Written by Mar Negreiro
Digital technologies play an important role in the everyday life of most Europeans; the internet allows people, businesses and governments to transform the ways they communicate and engage with one another. Yet some parts of the population are still excluded from using these new methods. Improving the EU fast broadband internet infrastructure is as important as upgrading the digital skills of citizens: 10% increase in broadband penetration may raise gross domestic product (GDP) by 1-1.5%, and by 2020, 90% of jobs will require some digital skills.
The digital divide has been substantially reduced over the last decade in Europe, but the gap remains far from closed: according to the 2015 European Commission’s Digital Agenda Scoreboard, two related targets have already been met (all EU households can access basic broadband and 75% of all Europeans are regular internet users). However, there is a danger that targets related to fast and ultra-fast speed broadband will be missed, especially in rural areas. Furthermore, important challenges on internet use remain, as about half of the less-educated and the elderly in the population do not use it regularly, and about 58 million EU citizens (aged 16-74 years old) have never used it at all. The digital divide also varies across Member States.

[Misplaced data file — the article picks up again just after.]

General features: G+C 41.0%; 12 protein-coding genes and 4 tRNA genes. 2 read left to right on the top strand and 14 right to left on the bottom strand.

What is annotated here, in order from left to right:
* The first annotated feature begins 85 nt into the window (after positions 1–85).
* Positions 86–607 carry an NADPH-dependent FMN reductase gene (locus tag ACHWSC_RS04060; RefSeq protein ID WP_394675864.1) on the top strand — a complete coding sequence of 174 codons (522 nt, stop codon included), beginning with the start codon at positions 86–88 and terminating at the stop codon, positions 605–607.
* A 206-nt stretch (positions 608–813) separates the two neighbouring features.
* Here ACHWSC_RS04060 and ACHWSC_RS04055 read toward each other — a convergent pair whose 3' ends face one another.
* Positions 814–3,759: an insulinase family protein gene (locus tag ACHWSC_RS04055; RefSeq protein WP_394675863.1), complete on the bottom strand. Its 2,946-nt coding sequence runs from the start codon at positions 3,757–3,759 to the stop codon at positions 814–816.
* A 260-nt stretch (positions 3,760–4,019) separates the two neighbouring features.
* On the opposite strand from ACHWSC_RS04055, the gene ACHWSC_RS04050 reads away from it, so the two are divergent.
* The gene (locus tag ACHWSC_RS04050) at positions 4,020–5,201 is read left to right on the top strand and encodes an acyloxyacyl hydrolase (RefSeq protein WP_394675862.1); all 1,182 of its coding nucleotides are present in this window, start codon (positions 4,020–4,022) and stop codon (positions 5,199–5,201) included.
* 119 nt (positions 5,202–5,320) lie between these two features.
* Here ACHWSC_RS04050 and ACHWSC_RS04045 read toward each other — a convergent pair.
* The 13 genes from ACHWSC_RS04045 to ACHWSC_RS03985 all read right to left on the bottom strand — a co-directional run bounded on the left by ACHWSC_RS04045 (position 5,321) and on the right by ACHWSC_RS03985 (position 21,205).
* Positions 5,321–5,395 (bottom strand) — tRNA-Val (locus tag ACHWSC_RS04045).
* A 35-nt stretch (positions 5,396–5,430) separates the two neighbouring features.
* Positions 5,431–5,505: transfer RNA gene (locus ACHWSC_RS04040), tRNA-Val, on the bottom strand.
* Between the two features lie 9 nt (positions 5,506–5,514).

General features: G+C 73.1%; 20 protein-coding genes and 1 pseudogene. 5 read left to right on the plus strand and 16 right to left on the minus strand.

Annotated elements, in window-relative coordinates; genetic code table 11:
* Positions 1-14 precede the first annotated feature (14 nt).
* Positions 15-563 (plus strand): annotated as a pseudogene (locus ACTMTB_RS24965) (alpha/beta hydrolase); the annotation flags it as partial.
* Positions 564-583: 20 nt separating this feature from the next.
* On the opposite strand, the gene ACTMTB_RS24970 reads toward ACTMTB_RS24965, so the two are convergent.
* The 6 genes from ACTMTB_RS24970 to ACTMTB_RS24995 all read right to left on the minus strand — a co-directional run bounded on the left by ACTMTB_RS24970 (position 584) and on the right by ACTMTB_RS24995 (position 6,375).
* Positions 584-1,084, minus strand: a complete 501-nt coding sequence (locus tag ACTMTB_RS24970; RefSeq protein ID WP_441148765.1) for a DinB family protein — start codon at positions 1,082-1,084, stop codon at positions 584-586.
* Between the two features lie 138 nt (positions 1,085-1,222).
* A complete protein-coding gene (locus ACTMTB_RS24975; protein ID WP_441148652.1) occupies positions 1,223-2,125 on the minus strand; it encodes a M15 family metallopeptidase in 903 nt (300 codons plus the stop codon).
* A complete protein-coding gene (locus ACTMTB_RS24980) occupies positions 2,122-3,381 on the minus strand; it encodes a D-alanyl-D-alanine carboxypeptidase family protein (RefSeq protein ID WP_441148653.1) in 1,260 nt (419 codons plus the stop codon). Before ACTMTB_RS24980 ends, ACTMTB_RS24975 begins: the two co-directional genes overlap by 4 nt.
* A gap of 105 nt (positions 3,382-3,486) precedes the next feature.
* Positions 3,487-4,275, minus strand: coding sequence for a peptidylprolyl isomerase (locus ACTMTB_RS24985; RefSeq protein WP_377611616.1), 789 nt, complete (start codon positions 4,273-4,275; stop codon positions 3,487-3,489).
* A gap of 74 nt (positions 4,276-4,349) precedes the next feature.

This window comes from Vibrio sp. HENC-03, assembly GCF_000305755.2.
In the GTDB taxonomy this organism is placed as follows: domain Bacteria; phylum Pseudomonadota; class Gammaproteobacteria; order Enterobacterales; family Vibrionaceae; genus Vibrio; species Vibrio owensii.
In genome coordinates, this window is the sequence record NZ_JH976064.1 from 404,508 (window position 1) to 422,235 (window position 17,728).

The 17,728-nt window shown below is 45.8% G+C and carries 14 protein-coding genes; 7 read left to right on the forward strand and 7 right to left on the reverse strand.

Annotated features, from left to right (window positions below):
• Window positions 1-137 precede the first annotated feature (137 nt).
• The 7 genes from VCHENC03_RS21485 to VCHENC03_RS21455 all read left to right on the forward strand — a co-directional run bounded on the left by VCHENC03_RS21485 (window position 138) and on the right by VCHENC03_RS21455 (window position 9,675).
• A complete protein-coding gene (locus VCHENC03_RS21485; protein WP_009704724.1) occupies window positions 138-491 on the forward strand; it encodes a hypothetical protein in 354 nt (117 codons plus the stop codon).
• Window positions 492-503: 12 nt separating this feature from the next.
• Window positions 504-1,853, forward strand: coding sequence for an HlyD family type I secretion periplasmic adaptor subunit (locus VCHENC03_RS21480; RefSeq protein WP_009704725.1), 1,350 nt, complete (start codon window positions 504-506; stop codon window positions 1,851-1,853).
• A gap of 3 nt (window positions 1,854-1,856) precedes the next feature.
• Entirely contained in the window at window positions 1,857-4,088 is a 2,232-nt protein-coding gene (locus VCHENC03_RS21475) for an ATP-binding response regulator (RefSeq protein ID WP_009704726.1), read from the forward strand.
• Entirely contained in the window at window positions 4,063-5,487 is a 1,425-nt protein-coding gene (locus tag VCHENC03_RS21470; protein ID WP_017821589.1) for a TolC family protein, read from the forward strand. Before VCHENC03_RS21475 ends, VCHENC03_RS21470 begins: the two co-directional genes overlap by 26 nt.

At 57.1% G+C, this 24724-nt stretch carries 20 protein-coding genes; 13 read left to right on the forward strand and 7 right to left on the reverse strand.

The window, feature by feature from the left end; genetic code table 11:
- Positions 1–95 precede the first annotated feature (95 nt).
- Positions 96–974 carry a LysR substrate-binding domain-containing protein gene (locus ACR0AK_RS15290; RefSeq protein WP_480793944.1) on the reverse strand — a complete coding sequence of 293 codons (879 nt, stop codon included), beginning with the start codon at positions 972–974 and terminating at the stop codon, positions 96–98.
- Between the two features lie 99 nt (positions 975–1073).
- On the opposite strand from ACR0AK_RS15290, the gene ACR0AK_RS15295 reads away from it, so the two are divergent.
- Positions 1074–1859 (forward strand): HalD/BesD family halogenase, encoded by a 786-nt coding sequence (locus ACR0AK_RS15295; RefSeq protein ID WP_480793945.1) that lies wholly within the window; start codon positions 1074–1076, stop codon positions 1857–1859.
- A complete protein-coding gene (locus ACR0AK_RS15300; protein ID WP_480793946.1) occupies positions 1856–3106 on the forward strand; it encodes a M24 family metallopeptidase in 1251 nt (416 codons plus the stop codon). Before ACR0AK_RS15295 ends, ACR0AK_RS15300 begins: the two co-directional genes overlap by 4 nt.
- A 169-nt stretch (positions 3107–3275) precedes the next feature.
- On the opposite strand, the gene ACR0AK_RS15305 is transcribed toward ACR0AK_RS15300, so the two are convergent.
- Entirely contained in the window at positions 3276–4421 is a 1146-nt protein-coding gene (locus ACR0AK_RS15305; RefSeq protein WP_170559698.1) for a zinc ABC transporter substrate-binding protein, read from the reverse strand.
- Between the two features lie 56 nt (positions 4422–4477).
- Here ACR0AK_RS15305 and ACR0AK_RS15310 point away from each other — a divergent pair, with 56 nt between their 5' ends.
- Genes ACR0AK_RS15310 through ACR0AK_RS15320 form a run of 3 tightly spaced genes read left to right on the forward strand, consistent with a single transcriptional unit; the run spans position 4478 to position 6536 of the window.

The European Commission is working to improve the situation under the Digital Agenda for Europe and the Digital Single Market (DSM) strategy. Among the main EU support actions in place are proposals for legislation, different broadband funding mechanisms and support for multi-stakeholder partnerships and research projects to improve digital inclusion and assistive technologies.
Read the complete Briefing on ‘Bridging the digital divide in the EU‘ in PDF.